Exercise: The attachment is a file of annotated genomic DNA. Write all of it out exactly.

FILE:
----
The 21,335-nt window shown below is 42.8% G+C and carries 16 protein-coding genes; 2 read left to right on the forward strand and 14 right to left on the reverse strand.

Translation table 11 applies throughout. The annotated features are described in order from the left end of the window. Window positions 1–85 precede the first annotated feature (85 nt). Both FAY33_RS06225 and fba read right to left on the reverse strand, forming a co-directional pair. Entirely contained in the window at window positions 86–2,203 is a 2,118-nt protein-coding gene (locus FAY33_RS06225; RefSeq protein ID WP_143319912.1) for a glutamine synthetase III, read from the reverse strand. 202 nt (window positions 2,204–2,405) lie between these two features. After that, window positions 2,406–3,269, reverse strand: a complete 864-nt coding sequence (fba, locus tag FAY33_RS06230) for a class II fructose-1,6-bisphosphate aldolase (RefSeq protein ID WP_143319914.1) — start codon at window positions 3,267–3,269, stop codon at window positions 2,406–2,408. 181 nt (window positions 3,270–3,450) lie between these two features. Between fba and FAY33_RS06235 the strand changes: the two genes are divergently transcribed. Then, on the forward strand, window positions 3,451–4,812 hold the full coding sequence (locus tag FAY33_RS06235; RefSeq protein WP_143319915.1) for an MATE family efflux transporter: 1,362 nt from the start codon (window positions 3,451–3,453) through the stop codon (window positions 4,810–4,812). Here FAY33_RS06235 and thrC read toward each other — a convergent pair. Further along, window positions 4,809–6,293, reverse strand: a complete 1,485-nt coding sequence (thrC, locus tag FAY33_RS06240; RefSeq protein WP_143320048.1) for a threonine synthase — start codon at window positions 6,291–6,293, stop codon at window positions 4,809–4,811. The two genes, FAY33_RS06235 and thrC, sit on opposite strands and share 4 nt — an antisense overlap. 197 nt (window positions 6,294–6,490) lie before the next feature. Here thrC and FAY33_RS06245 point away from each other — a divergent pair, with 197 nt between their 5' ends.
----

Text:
The 21,335-nt window shown below is 42.8% G+C and carries 16 protein-coding genes; 2 read left to right on the forward strand and 14 right to left on the reverse strand.

Translation table 11 applies throughout. The annotated features are described in order from the left end of the window. Window positions 1–85 precede the first annotated feature (85 nt). Both FAY33_RS06225 and fba read right to left on the reverse strand, forming a co-directional pair. Entirely contained in the window at window positions 86–2,203 is a 2,118-nt protein-coding gene (locus FAY33_RS06225; RefSeq protein ID WP_143319912.1) for a glutamine synthetase III, read from the reverse strand. 202 nt (window positions 2,204–2,405) lie between these two features. After that, window positions 2,406–3,269, reverse strand: a complete 864-nt coding sequence (fba, locus tag FAY33_RS06230) for a class II fructose-1,6-bisphosphate aldolase (RefSeq protein ID WP_143319914.1) — start codon at window positions 3,267–3,269, stop codon at window positions 2,406–2,408. 181 nt (window positions 3,270–3,450) lie between these two features. Between fba and FAY33_RS06235 the strand changes: the two genes are divergently transcribed. Then, on the forward strand, window positions 3,451–4,812 hold the full coding sequence (locus tag FAY33_RS06235; RefSeq protein WP_143319915.1) for an MATE family efflux transporter: 1,362 nt from the start codon (window positions 3,451–3,453) through the stop codon (window positions 4,810–4,812). Here FAY33_RS06235 and thrC read toward each other — a convergent pair. Further along, window positions 4,809–6,293, reverse strand: a complete 1,485-nt coding sequence (thrC, locus tag FAY33_RS06240; RefSeq protein WP_143320048.1) for a threonine synthase — start codon at window positions 6,291–6,293, stop codon at window positions 4,809–4,811. The two genes, FAY33_RS06235 and thrC, sit on opposite strands and share 4 nt — an antisense overlap. 197 nt (window positions 6,294–6,490) lie before the next feature. Here thrC and FAY33_RS06245 point away from each other — a divergent pair, with 197 nt between their 5' ends.